"Nvidia’s new GTX 16 series mobile GPUs leverage the same Turing-based architectural improvements that the recently announced 1600 series desktop CPUs offer—essentially, it’s most everything from the company’s high-end RTX 2000 series except for the dedicated ray-tracing-focused RT cores and Tensor cores."

According to the TECHnalysis Research gaming survey, Windows 10-based gaming laptops are the 5th most commonly owned and used gaming device among active gamers. However, because they combine the capability and flexibility of gaming desktops with the relative portability of mobile devices, there’s little doubt that number will rise over time, concurrent with the growing interest in mobile gaming. In fact, given recent market momentum, it’s clear that gaming laptops are going to become an increasingly important part of the overall device mix for many gaming enthusiasts, particularly now that more powerful and more portable designs are becoming available at mainstream price points.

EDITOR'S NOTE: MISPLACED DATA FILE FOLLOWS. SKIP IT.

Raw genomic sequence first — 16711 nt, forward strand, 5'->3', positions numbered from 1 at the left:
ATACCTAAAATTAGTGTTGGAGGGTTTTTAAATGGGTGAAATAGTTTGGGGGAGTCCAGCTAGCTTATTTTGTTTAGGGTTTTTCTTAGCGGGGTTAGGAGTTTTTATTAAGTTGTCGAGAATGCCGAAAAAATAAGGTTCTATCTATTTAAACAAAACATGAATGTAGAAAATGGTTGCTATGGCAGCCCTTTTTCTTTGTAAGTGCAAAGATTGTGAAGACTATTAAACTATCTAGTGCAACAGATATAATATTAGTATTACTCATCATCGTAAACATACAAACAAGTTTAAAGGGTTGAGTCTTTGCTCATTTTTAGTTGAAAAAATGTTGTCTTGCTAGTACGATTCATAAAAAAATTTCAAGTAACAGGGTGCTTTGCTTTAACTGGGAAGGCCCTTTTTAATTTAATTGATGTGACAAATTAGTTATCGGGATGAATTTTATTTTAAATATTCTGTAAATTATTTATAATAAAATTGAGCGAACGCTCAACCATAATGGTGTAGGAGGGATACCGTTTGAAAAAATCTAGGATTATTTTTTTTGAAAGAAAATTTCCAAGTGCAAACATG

Bob O’Donnell is the founder and chief analyst of TECHnalysis Research, LLC a technology consulting and market research firm. You can follow him on Twitter . This article was originally published on Tech.pinions.

Permalink to story.

 
Last edited by a moderator:

m-tec

TS Booster
I bought a gaming desktop PC (I8700k, 1070ti, 16GB DDR4 RAM, 256GB SSD for £1600 in the UK), for future proofing itself for years to come. I'm not interested in gaming but all the info I read suggested that gaming pc's are well suited to my needs of photo and video editing (and it is!). I'm sure many others buy them for the same reason, and they are way cheaper than macs. I just don't need more than it has, so this will do me for ages.